Analyzing IP Networks – Answers, Exercise 3

certskills
By certskills July 17, 2012 07:00

Today’s post lists the answers to the previous post’s question, with a few comments, with a place to discuss. Nothing snazzy, but it does hit the fundamentals. Enjoy!

Related links:

Class, Network ID, and Network Broadcast

The Network ID can be derived from the class A, B, or C DDN value by copying the network octets, and writing a 0 for the rest of the octets. Similarly, the network broadcast address can be found by using the same logic, but writing a 255 instead of 0 for the host octets. Table 2 shows the class for each of the five problems, along with the derived network ID and network broadcast address for each class A, B, or C address.

Table 2: Network IDs and Network Broadcast Addresses

DDN Value Class Network ID Network Broadcast Address
1 126.0.0.1 A 126.0.0.0 126.255.255.255
2 192.0.0.1 C 192.0.0.0 192.0.0.255
3 223.0.0.1 C 223.0.0.0 223.0.0.255
4 1.1.1.1 A 1.0.0.0 1.255.255.255
5 123.321.123.321 N/A N/A N/A

Usable Host IP Addresses

To find the range of IP addresses that can be used by hosts in the (unsubnetted) classful network, just add 1 to the network ID and subtract 1 from the network broadcast address. Table 3 shows the results for these five problems.

Table 3: Ranges of Usable Addresses

Network ID Lowest Usable Host Address Highest Usable Host Address Network Broadcast Address
1 126.0.0.0 126.0.0.1 126.255.255.254 126.255.255.255
2 192.0.0.0 192.0.0.1 192.0.0.254 192.0.0.255
3 223.0.0.0 223.0.0.1 223.0.0.254 223.0.0.255
4 1.0.0.0 1.0.0.1 1.255.255.254 1.255.255.255
5 N/A N/A N/A N/A
Analyzing IP Networks Exercise 3
Are You Ready to Pass?
certskills
By certskills July 17, 2012 07:00
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11 Comments

  1. Paolo April 27, 07:00

    Hi Wendell,

    why 123.321.123.321 is marked an N/A?
    It seems to me a valid Class A IP address, am i wrong?

    Reply to this comment
    • CCENTSkills April 27, 07:35

      Hi Paolo,
      It’s easy to overlook, but… check out the 2nd and 4th octet values of “321”. That value is not allowed; it must be between 0-255 inclusive.

      Reply to this comment
  2. ziad4unix May 16, 13:33

    aha that last one got me. Careless mistake! Thanks for the practice!

    Reply to this comment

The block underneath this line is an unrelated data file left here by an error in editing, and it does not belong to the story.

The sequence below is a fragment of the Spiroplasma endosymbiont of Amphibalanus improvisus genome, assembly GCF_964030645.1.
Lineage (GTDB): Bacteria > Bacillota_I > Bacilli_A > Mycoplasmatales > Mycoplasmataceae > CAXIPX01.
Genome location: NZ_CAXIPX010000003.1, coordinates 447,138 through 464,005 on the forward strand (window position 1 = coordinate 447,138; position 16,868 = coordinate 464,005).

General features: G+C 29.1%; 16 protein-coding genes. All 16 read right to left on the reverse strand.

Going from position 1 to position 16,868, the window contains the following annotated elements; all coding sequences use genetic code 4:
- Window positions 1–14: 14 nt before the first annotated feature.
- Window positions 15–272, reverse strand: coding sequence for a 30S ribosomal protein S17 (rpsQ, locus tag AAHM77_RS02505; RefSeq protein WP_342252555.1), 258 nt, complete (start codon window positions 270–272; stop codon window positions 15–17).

• VidalCastillocz September 3, 04:13

      Thanks for pointing this out. The last address looked also valid to me until you specified the range 0-255. Easy to overlook, we could find out later when the value exceed the number in the network mask.

      Reply to this comment
  3. Davood Hosseinzadeh March 19, 12:35

    Hi sir,

    In your CCNA-Volume 1, page 368, Q# 2, why one of the correct answers is D and not E?

    Regards,
    Davood

    Reply to this comment
    • certskills Author March 29, 14:03

      Hi Davood,
      I wonder if you weren’t aware of the answers appendix C in the back of the book? From the explanation for this question in the appendix:
      The router also adds a route called a local route, which is a route for the interface IP
      address with a 255.255.255.255 mask. In this case, that means the router adds a local
      route for address 10.1.1.100 with mask 255.255.255.255.

      Let me know if that doesn’t answer it for you.

      Reply to this comment
      • Davood Hosseinzadeh April 4, 09:35

        Hi,

        CCNA volume 1, chapter 1, Q# 4, answer is B(on one computer), but in page 22, you’ve mentioned ” two computers. What’s the correct answer?

        Reply to this comment
        • certskills Author May 4, 09:06

          Davood,
          CCNA Vol 1, Chap 1, Q#4, the correct answer is B as listed in the book. Not sure why you think answer B is “one computer”, as the text for answer B is “Same-layer interaction”? Same layer interaction occurs in the code that implements the same layer’s functions on two different computers, as described in this question. Hope this helps.
          Wendell

          Reply to this comment
  4. Davood Hosseinzadeh April 10, 13:28

    What will occur to the default-gateway of a SW, if the networker configure both “ip address dhcp” & “ip default-gateway”? Can he configure both?

    Thanks

    Reply to this comment
    • certskills Author May 11, 09:27

      Hey Davood,
      First answer: I’m sure both can be configured, as there is no mechanism to prevent it. The question then is if a default gateway is learned w/ DHCP, does the switch use that value or the configured value? I never tried. I’ve added it to my todo list to try it on a switch or two. I’ll do my best to circle back – may be a few more weeks. If you try it for yourself, let me know.

      Reply to this comment
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